Saint Paul Winter Carnival: Another Distraction to the Fact that its Winter

As I have mentioned in past posts, Minnesota is a state that does not let winter affect their ability to have fun outside. A recent example of this is the Saint Paul Winter Festival, which wrapped up its 132nd season yesterday. I attended my first (and only) Winter Carnival two years ago, right after moving to the Twin Cities. I tried to attend twice this year, but the traffic jams created by the Dave Matthews Band Concert and a Wild Hockey game deterred me (next year I will map out a better transit route to avoid the parking situation altogether).

One of the ice sculptures from the 2016 Winter Carnival

One of the ice sculptures from the 2016 Winter Carnival

The Winter Carnival was started in 1886 after newspaper writers from the east coast printed that the Twin Cities was just another Siberia, unfit for human habitation. Early residents were not willing to settle for such a reputation and began planning a winter festival modeled after Montreal's to show the world what the Cities were more than a frozen tundra. To preside over the festival, King Boreas and the Queen of the Snows was created. Along the years, additional members of the royal family were added, now totaling 21 volunteers. The Vulcan Krewe is the disruptive villain, representing springs destruction of winter (at the time I write this I am rooting for the Vulcan to succeed quickly). The culmination of the Winter Carnival is the dethroning of King Boreas by the Vulcan Krewe.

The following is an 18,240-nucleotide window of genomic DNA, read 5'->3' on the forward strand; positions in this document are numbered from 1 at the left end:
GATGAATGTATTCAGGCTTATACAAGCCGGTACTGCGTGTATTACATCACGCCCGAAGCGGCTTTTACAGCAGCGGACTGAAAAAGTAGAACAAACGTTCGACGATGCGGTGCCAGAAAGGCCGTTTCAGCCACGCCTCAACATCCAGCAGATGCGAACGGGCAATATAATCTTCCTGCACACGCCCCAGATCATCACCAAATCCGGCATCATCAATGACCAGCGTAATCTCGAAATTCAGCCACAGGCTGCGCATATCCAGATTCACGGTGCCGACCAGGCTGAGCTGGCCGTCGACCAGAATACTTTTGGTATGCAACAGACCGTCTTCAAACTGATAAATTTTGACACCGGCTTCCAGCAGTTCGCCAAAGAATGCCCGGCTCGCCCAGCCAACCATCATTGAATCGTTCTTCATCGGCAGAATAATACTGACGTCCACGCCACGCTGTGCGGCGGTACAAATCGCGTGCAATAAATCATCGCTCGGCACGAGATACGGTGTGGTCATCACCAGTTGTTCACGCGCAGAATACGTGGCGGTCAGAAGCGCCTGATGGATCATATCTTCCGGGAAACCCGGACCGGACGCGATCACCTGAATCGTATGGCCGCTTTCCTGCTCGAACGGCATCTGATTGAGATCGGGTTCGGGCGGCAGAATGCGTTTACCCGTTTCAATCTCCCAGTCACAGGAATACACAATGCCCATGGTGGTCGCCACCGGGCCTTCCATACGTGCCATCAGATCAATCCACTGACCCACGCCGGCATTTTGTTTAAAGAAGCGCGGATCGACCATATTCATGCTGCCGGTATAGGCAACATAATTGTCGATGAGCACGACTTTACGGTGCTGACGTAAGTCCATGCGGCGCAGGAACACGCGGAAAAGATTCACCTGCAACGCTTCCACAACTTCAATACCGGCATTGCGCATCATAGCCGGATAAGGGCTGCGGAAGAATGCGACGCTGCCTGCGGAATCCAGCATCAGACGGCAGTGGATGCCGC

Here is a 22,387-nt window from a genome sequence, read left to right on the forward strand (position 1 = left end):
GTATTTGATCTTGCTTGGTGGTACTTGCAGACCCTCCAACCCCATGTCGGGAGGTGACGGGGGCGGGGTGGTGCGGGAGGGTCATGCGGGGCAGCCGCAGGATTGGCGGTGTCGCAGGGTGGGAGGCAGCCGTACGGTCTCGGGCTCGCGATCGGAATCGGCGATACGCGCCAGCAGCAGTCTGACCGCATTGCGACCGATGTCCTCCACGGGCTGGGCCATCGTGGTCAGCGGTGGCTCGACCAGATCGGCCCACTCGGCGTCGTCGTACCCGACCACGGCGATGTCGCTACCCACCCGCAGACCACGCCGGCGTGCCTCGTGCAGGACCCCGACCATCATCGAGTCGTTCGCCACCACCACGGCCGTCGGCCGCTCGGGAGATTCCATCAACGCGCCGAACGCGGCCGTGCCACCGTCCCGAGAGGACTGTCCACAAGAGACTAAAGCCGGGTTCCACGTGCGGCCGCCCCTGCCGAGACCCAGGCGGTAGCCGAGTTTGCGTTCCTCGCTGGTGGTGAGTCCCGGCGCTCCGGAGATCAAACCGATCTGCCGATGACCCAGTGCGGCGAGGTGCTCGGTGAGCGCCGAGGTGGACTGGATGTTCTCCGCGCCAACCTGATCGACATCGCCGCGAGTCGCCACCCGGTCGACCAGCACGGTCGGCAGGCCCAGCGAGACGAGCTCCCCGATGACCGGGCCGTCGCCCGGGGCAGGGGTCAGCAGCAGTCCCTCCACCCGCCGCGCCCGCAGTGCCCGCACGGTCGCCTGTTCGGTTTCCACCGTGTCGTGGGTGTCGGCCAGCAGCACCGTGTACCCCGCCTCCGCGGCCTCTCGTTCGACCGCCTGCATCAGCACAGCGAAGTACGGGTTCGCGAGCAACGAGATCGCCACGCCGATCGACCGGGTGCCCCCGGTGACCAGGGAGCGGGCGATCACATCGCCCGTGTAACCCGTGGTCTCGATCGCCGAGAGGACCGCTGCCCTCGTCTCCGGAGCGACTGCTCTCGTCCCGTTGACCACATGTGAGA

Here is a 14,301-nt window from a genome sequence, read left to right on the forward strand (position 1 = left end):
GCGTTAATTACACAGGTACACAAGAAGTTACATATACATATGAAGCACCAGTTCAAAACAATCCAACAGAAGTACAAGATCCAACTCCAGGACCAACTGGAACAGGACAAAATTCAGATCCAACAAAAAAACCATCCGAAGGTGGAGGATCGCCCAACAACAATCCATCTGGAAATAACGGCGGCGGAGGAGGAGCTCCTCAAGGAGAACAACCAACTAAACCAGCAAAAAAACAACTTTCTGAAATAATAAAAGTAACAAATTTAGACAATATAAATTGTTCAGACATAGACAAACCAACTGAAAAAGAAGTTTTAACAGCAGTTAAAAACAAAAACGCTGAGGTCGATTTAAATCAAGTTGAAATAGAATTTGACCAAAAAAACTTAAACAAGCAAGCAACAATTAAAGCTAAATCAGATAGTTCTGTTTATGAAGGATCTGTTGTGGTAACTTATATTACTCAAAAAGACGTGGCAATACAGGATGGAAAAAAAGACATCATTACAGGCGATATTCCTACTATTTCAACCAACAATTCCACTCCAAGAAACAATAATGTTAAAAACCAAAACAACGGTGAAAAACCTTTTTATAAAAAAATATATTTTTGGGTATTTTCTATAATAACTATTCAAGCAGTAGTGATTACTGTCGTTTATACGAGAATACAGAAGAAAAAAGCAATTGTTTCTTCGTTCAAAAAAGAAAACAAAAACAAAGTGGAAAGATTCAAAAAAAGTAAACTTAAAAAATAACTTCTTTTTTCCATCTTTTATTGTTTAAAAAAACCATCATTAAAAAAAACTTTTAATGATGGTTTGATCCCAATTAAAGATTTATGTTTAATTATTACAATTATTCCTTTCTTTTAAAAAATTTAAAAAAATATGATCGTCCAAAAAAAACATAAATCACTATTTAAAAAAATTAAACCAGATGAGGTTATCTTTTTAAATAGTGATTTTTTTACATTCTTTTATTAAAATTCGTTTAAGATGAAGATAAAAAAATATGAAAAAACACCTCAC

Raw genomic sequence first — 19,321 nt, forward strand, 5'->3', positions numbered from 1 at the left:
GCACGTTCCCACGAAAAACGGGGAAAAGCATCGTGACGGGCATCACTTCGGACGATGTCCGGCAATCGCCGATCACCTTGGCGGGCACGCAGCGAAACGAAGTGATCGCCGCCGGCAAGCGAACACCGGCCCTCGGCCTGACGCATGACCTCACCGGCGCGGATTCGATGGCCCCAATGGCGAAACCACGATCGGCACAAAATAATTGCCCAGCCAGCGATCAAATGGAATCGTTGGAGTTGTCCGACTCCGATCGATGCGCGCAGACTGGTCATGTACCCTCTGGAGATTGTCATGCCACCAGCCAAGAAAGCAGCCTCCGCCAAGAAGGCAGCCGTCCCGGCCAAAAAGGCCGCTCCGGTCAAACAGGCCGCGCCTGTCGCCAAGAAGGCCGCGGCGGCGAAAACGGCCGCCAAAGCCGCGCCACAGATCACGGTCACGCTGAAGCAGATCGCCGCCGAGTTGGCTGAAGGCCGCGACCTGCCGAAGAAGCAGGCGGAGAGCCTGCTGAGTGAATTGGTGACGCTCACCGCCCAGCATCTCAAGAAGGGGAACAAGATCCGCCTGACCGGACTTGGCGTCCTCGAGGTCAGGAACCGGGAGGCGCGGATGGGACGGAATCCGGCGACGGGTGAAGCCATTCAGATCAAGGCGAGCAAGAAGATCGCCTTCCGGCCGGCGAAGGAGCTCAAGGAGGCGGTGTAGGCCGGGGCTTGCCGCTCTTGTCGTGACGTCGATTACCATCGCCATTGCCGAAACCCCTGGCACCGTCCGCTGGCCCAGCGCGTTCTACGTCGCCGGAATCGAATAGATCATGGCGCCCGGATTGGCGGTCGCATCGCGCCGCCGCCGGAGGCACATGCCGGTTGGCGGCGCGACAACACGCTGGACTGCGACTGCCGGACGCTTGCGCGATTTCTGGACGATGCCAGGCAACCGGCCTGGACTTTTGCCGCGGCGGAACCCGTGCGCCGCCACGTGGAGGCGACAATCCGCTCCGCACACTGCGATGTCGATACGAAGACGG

One of the early ice castles

One of the early ice castles

The Winter Festival is no simple or cheap undertaking. The first ice castle was constructed on February 1, 1886 at a cost of $5,210 with a height of 106 feet. That same castle would cost about $132,000 in today's dollars. The Guinness World Record was broken in 1992 with the 165 foot tall Pepsi Palace costing $1.9 million, a cost that nearly destroyed the festival (the last time Minneapolis hosted the Super Bowl). The castle, located on Harriet Island, drew nearly 2.5 million visitors. With the Super Bowl in town this year, the Saint Paul Festival and Heritage Foundation wanted to create a truly impressive castle yet again.

The 2018 Ice Castle at night (image courtesy of https://spwc.smugmug.com/) 

The 2018 Ice Castle at night (image courtesy of https://spwc.smugmug.com/) 

The original plan was to build the ice palace on the grounds of the State Capital. The $15 million estimated price tag nearly melted the entire project. Instead a scaled back design received the necessary donations and it was built at Rice Park. There were 6 towers, one for each of the Winter Carnival figures: King Boreas, Queen Aurora and the princes of the four winds. The design was created by Cuningham Group, a local design firm that has been commissioned for the last few ice castles. The ice palace used 4,000 blocks of ice cut from Green Lake in Spicer, Minnesota. This was the first castle to be built in the last 14 years. The standard festival is more akin to a one-story block fortress with numerous ice sculptures.